About the Expedition
Much of what we know about the evolution of life on Earth is based on fossils found in the Northern Hemisphere. That's why fossils from Antarctica are so valuable—they fill in gaps in our knowledge by giving us a rare glimpse of long-ago life in southern regions.
From fossils, we now know that the ancient Antarctic environment was much more livable than today. It hosted an astonishing array of plants and animals and may even have acted as a refuge during periods of climate change.
Previous expeditions to Antarctica uncovered two early giants from the dawn of the dinosaurs: the one-ton, long-necked, plant eater Glacialisaurus and the 25-foot-long, crested, meat eater Cryolophosaurus. These two dinosaurs appear to be unique to Antarctica, where they lived side by side along the continent's heavily forested coastline around 190 million years ago, during a much warmer period on Earth.
By studying the fossils of these animals, The Field Museum hopes to learn how dinosaurs and other species had adapted to their polar environment, and how they were affected by habitat and climate change throughout time.
The 2010-2011 Expedition
Over the holiday season of 2010-2011, Field Museum paleontologists Pete Makovicky and Nate Smith joined a combined team of scientists from Augustana College, the University of Washington, the University of Alberta, and the Iziko South African Museum to search for more fossils in the Transantarctic Mountains.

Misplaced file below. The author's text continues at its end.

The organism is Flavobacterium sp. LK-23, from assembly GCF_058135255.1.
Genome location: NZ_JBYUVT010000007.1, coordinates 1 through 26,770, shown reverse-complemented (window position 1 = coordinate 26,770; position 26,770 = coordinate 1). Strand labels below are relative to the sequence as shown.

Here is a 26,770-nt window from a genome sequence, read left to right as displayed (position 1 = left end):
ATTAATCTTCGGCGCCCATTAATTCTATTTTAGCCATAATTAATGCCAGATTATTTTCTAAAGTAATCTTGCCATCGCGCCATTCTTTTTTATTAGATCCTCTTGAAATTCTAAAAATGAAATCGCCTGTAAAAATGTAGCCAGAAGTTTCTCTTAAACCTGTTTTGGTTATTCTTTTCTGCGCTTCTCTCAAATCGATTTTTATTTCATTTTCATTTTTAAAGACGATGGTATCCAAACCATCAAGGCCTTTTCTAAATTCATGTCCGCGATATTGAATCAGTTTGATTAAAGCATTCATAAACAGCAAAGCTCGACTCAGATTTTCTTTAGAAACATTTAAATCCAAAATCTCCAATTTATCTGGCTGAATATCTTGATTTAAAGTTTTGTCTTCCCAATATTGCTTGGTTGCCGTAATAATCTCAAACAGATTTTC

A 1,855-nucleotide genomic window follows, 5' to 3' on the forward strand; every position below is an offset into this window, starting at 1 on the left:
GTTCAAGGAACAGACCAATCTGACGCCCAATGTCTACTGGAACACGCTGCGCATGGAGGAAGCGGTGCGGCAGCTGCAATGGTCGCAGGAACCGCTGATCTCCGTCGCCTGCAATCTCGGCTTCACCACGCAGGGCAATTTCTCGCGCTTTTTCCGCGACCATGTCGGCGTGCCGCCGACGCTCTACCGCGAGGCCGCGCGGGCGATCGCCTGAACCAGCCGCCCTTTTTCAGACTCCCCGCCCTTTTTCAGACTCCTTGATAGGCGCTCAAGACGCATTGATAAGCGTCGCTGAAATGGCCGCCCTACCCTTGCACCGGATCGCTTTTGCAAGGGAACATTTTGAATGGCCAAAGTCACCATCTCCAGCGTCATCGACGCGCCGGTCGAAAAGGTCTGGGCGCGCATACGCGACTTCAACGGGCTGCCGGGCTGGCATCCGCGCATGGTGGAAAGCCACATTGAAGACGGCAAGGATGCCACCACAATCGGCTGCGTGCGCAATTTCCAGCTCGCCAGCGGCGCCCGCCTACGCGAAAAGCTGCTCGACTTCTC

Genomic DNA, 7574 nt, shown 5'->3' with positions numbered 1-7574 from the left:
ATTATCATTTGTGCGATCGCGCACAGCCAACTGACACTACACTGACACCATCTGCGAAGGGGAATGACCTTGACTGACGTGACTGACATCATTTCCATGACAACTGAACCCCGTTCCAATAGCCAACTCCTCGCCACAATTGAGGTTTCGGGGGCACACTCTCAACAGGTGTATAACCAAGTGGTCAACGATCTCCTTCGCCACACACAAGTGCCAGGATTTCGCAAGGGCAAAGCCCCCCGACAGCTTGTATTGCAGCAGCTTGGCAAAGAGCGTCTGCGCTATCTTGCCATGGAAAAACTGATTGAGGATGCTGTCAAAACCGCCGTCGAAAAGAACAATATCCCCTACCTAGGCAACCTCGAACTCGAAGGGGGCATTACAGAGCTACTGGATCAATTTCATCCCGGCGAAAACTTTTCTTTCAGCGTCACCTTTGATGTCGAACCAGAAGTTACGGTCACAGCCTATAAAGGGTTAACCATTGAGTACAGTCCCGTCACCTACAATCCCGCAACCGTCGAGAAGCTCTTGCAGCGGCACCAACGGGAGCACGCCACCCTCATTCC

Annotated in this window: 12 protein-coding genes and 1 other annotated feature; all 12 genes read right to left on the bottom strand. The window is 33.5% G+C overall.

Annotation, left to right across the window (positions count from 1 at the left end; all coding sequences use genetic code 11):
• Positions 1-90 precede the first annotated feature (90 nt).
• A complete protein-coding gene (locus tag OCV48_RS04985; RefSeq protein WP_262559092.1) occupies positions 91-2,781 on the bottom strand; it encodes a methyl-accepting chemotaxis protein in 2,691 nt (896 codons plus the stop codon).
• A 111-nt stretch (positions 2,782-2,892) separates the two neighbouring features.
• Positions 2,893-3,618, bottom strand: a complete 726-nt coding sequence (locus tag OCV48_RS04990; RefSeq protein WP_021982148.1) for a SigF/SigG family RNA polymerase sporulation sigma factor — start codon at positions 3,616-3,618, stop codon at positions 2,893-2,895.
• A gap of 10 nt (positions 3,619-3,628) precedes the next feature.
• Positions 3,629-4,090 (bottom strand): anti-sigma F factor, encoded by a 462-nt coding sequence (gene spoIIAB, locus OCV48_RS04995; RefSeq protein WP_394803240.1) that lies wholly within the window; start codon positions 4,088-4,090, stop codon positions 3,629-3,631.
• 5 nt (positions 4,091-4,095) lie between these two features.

The team spent two months completing excavations at the two Early Jurassic dinosaur sites on Mt. Kirkpatrick where Cryolophosaurus and Glacialisaurus fossils were discovered and explored Early and Middle Triassic sites near the Beardmore and Shackleton Glaciers, then looked for brand new sites in unexplored areas.
The Expedition's Results
During the expedition, the team braved tremendous storms, endured illnesses, and survived the Christmas holidays away from their families to locate and excavate several exciting new fossil dinosaur and plant finds. Their efforts paid off, and these finds have now made their way back from Antarctica, where they'll be studied over the coming years by the collaborating institutions.
Ultimately, the team hopes to establish more precise dates for Antarctic fossils so that they can learn how species are related to one another worldwide, which are common or unique to Antarctica, and how they survived and recovered from mass extinctions to diversify over time.
To learn more about ancient Antarctic life and the team's fascinating fossil finds, explore the stories in "About the Expedition," and be sure to check out Pete and Nate's photo galleries, videos, and blogs from their 2010-11 expedition.